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Judge tosses treatment center lawsuit

The Advantage Group Foundation ponders next move

Published: Wednesday, April 24, 2013 5:30 a.m. CDT • Updated: Wednesday, April 24, 2013 3:16 p.m. CDT

A federal judge Tuesday dismissed a lawsuit filed against the McHenry County Mental Health Board by a local drug- and alcohol-abuse treatment center over $1.1 million in funding that the board wants back.

The lawsuit filed last October by The Advantage Group Foundation alleges that the board is trying to push the Crystal Lake-based nonprofit “to the brink of extinction” by trying to recoup money that the Mental Health Board alleges was improperly billed between 2009 and 2011.

Judge Philip Reinhard dismissed two of the three counts with prejudice, meaning they cannot be refiled. He threw out charges that the Mental Health Board inappropriately burdened The Advantage Group with extra audits, and violated antitrust laws by seeking to eliminate the nonprofit “to instead benefit providers [the] defendant prefers.”

The third count – that ordering extra audits constituted a breach of contract – can be refiled, but Tuesday’s ruling concludes that it is a state law claim.

Advantage Group Director Patrice Owens said the agency, which provides tailor-made outpatient programs to adolescent and young adult clients, is considering its next move.

“We’re trying to see what our options are at this point and really determine what to do next. Our whole goal here was to protect our agency and to survive,” Owens said. “We knew [a federal lawsuit] was a bold move, but we knew we had to get it out of this county and out of the system here.”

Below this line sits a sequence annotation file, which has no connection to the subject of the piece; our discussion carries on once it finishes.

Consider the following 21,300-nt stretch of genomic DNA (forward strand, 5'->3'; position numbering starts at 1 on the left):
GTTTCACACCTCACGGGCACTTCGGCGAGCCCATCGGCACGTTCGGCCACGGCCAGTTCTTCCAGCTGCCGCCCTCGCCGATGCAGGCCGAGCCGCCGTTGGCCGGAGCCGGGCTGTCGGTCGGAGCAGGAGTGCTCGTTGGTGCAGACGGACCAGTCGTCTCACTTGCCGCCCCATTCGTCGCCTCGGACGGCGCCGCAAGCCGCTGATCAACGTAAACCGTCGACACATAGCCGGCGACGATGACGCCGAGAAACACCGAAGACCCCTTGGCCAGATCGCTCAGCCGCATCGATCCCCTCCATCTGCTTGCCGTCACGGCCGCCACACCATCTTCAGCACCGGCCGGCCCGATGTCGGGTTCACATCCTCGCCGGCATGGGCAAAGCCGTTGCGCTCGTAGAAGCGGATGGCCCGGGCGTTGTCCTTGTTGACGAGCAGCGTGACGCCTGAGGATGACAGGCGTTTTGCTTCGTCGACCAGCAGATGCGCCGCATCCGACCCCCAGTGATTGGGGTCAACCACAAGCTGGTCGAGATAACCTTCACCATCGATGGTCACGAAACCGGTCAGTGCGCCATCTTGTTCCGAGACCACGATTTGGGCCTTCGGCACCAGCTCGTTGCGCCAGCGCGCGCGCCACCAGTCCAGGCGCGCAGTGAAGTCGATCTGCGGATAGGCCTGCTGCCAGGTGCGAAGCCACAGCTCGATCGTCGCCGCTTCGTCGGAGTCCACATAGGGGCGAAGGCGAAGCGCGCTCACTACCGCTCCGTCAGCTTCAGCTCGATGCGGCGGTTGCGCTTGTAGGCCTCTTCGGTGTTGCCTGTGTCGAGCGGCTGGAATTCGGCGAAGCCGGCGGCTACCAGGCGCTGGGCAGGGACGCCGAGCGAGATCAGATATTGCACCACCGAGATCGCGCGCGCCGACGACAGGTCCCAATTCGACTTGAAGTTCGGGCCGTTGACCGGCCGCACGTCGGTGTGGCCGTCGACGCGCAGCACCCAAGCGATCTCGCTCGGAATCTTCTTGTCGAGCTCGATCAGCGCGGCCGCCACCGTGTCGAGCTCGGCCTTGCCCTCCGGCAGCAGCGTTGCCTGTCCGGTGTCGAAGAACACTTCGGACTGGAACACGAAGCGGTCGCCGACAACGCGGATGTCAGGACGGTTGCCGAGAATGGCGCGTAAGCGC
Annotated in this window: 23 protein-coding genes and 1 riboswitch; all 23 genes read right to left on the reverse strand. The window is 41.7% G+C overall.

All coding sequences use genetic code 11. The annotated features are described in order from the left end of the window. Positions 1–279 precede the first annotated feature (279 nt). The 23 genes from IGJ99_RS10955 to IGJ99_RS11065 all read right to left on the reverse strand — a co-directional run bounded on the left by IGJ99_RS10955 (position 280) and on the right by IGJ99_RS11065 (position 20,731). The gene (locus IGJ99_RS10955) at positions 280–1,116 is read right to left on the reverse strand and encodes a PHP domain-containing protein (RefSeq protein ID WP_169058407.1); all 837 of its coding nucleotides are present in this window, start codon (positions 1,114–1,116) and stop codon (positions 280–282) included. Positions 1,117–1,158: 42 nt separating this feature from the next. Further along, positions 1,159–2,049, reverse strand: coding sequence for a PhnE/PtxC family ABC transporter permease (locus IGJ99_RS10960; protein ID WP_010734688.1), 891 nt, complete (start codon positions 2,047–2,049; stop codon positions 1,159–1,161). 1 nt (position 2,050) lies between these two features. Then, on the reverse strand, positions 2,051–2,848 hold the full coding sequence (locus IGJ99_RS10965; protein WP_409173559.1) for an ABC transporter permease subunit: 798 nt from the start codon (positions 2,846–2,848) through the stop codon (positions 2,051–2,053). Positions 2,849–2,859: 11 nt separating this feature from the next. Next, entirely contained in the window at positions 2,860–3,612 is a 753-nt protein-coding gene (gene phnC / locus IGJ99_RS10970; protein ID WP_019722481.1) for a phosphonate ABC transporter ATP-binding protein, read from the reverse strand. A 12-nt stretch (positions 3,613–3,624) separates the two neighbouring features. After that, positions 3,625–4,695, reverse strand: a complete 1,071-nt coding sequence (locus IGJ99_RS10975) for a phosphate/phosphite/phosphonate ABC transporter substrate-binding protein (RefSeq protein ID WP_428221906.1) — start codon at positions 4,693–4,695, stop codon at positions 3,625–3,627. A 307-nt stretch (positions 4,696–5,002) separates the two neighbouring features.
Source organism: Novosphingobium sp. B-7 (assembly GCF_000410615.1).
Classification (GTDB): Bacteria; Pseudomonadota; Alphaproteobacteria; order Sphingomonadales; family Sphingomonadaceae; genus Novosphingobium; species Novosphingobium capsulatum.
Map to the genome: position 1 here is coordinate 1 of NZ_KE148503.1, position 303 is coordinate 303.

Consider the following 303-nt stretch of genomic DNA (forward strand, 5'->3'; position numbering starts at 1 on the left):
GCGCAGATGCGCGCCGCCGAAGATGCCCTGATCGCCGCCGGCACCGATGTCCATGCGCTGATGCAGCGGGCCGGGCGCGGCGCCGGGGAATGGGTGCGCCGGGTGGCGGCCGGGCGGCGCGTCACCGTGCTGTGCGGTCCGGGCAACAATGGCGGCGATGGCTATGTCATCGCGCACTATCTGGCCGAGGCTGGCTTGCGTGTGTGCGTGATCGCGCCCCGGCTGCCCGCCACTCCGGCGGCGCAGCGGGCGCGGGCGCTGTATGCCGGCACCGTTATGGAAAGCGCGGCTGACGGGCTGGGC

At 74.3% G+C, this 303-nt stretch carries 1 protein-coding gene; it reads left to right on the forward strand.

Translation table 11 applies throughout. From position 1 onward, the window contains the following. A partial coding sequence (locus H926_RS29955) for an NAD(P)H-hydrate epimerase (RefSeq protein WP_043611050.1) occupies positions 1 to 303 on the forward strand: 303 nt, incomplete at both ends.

The Mental Health Board collects a special property-tax levy that it disburses to agencies treating mental illness and injury. But criticism has been growing regarding how the board allocates the money and the amount it keeps internally – about one-third of its $13 million 2012 budget stayed internal.

Mental Health Board funding accounts for about 30 percent of The Advantage Group’s budget. An additional 30 percent comes from the Illinois Department of Human Services Office of Alcoholism and Substance Abuse, and the remaining 40 percent comes from contracts, private insurance and Medicaid payments.

Board attorney Frank Gosser could not be reached for comment on Tuesday’s ruling.

The Mental Health Board alleges that a 2012 audit shows that The Advantage Group’s billing records contained errors and instances in which it billed both the board and patients’ private insurance or Medicaid for the same counseling sessions.

The Mental Health Board in its legal filings alleges that The Advantage Group lawsuit is nothing more than an attempt to stop the consequences of being “caught red-handed.”

The Advantage Group has maintained that it has passed all of its state audits, but the Mental Health Board’s accusations were relayed to the Office of the Inspector General at the Illinois Department of Healthcare and Family Services, after a DHS analysis found “instances of possible concern.” 

Owens said The Advantage Group hopes to have the situation resolved within several weeks. Spokeswoman Kelly Jakubek said the healthcare and family services department does not comment on investigative matters.

The Mental Health Board has been rocked by change and departing officials over the past year.

Its executive director stepped down last fall to take a job with Virginia Commonwealth University, and two other top deputies retired. Two Mental Health Board members have resigned to take jobs with agencies that receive funding.

The County Board in March ousted former Board President Lee Ellis, denying him another four-year term.

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